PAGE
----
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I do know assembly of a few older processors like 6502 and 68000 and Z80, but I never had the chance to use any of them.  I've tried making demos for old systems but I always fall asleep programming them.  Take for instance, a background scrolling demo, it seems really simple at first glance, but whenever I dive in I realize that I have to draw something, convert my drawing to numbers, set the GPU to the right mode, program it to load the graphic tiles, then to load the color palette, then to load the tile map, and to top that off I have to look back and forth through hardware documents to find what are the right registers to use for everything.  Programming just doesn't seem rewarding for me.  All this fuss just to display a picture.

Offline chriskot

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Have you tried GameMaker? It's pretty diverse, yet much simpler than programming something from scratch. Some of the best indie games use it. Also, the demo is free.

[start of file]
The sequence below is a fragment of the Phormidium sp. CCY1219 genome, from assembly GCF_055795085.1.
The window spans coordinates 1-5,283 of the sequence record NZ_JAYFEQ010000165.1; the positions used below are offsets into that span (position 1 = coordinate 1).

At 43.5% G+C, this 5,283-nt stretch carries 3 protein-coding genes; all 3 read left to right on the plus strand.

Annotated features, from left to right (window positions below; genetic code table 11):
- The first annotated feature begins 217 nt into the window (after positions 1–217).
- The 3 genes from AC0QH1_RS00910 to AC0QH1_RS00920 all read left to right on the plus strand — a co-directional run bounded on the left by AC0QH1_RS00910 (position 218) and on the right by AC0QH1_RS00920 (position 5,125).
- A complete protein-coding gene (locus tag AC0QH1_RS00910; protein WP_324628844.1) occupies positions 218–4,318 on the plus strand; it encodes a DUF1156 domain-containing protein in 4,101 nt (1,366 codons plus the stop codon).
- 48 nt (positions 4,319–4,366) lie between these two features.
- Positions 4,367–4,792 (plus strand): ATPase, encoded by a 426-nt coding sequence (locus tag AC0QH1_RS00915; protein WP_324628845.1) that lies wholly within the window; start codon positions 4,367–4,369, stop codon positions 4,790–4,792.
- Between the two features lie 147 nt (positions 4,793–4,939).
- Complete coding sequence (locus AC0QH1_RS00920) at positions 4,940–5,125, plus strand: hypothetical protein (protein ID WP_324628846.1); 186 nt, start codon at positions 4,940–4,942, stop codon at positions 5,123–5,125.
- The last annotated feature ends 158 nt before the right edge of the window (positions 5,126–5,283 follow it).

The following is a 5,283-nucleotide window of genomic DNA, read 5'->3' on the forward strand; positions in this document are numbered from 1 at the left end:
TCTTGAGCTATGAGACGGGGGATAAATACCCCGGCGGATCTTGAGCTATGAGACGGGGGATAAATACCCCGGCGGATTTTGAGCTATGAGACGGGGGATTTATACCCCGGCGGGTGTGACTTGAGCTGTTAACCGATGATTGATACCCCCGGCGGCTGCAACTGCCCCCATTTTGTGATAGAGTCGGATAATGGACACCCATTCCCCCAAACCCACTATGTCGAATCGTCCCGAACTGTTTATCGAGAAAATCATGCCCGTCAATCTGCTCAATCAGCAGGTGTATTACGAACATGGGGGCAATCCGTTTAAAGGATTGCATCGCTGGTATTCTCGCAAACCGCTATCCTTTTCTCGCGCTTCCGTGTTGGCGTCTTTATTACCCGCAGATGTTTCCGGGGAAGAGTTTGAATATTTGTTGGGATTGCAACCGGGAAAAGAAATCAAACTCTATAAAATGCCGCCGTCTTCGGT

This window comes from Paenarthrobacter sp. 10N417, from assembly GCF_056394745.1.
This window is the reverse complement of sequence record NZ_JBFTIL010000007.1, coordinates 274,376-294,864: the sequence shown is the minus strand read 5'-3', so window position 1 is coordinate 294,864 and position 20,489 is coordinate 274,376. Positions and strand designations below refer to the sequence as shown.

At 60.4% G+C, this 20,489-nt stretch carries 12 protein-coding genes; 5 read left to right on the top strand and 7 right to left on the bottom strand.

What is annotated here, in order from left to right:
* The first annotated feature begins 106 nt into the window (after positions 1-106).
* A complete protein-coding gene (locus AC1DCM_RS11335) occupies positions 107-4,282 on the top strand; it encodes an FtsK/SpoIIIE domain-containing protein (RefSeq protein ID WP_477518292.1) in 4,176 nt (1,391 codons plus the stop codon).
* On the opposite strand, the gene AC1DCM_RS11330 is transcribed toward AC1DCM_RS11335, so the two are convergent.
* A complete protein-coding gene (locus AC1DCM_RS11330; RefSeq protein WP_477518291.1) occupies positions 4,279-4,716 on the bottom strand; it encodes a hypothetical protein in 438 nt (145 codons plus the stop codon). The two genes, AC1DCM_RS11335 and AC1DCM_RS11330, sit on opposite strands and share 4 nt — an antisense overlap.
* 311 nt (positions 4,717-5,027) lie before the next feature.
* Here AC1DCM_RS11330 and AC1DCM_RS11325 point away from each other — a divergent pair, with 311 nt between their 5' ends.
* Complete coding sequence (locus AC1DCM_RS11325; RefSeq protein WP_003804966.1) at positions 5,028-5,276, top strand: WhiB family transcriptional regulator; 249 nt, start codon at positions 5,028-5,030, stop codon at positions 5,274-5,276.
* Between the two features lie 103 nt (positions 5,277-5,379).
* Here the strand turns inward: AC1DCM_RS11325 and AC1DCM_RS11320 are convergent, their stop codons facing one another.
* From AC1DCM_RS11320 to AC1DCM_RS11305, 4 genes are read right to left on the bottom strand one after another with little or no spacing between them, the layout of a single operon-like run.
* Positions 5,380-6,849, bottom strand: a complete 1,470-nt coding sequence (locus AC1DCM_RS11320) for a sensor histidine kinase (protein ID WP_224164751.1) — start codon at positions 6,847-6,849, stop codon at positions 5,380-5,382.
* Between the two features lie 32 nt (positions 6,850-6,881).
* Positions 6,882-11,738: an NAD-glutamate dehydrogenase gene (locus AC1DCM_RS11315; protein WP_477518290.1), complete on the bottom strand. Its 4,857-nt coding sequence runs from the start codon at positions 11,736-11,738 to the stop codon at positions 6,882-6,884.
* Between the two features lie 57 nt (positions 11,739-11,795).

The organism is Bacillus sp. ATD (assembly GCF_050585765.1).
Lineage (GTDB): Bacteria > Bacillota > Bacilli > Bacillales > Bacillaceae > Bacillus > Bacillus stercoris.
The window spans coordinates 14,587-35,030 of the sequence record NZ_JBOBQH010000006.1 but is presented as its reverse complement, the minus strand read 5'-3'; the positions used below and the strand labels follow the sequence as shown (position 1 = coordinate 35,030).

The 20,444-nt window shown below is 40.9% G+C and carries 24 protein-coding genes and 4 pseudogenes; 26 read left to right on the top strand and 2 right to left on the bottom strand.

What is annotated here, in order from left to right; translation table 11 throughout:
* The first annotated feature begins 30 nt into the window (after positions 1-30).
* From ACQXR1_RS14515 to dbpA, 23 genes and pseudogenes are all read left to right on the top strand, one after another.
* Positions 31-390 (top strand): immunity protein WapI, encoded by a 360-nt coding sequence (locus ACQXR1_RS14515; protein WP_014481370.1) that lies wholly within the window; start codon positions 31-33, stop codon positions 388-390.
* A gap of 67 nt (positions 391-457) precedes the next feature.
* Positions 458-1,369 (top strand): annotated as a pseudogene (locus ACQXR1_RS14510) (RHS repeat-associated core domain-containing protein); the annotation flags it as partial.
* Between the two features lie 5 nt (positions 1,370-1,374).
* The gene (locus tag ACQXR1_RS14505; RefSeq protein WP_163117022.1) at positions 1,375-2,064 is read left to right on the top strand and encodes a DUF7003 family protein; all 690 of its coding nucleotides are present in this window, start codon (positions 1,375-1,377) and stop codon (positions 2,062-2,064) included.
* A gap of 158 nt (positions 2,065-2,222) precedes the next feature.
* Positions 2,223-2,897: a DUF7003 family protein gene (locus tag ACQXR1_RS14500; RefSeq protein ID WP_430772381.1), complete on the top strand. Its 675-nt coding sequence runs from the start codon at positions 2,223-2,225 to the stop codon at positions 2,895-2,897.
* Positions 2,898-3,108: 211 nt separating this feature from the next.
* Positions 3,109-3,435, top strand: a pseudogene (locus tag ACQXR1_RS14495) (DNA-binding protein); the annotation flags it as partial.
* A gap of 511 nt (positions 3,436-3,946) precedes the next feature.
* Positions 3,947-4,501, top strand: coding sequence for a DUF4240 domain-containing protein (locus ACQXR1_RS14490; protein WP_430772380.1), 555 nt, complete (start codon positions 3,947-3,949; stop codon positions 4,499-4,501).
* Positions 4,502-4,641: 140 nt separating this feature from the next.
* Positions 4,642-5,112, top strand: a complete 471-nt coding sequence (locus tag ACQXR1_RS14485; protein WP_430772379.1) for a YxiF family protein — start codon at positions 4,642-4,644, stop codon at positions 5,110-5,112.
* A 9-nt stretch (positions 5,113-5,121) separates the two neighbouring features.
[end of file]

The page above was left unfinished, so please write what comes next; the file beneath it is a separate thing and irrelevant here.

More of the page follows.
« Last Edit: August 01, 2008, 12:30:29 am by chriskot »

Offline Frychiko

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I do know assembly of a few older processors like 6502 and 68000 and Z80, but I never had the chance to use any of them.
...
and to top that off I have to look back and forth through hardware documents to find what are the right registers to use for everything.

Why the hell are you coding in assembly... on ancient machines.. when you're just starting out? Go and smack whoever said to do that. Start making games in high level languages on a pc. Start simple.

Forget about other gaming systems, compression of graphics, hardware limitations right now... that's completely irrelevant at this stage.